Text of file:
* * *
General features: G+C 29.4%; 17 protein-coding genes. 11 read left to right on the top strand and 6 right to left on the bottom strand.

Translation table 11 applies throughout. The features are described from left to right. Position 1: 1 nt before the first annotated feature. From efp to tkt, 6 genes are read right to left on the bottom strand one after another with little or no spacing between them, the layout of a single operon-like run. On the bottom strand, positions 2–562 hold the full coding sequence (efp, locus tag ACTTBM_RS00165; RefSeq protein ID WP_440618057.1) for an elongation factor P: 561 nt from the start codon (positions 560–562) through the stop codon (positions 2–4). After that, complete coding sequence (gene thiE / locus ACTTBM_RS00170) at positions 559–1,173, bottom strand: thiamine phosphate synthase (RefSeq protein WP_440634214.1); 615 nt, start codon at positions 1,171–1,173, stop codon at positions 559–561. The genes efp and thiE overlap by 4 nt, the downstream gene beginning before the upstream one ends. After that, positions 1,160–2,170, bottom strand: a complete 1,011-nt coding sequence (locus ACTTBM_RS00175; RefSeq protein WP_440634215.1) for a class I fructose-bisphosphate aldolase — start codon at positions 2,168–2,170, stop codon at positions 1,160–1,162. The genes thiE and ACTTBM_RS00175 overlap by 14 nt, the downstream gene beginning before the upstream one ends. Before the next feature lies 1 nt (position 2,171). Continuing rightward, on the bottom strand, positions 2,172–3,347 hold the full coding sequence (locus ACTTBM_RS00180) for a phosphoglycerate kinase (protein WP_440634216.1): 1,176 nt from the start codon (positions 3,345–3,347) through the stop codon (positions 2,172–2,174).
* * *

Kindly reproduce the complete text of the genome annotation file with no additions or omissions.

General features: G+C 29.4%; 17 protein-coding genes. 11 read left to right on the top strand and 6 right to left on the bottom strand.

Translation table 11 applies throughout. The features are described from left to right. Position 1: 1 nt before the first annotated feature. From efp to tkt, 6 genes are read right to left on the bottom strand one after another with little or no spacing between them, the layout of a single operon-like run. On the bottom strand, positions 2–562 hold the full coding sequence (efp, locus tag ACTTBM_RS00165; RefSeq protein ID WP_440618057.1) for an elongation factor P: 561 nt from the start codon (positions 560–562) through the stop codon (positions 2–4). After that, complete coding sequence (gene thiE / locus ACTTBM_RS00170) at positions 559–1,173, bottom strand: thiamine phosphate synthase (RefSeq protein WP_440634214.1); 615 nt, start codon at positions 1,171–1,173, stop codon at positions 559–561. The genes efp and thiE overlap by 4 nt, the downstream gene beginning before the upstream one ends. After that, positions 1,160–2,170, bottom strand: a complete 1,011-nt coding sequence (locus ACTTBM_RS00175; RefSeq protein WP_440634215.1) for a class I fructose-bisphosphate aldolase — start codon at positions 2,168–2,170, stop codon at positions 1,160–1,162. The genes thiE and ACTTBM_RS00175 overlap by 14 nt, the downstream gene beginning before the upstream one ends. Before the next feature lies 1 nt (position 2,171). Continuing rightward, on the bottom strand, positions 2,172–3,347 hold the full coding sequence (locus ACTTBM_RS00180) for a phosphoglycerate kinase (protein WP_440634216.1): 1,176 nt from the start codon (positions 3,345–3,347) through the stop codon (positions 2,172–2,174).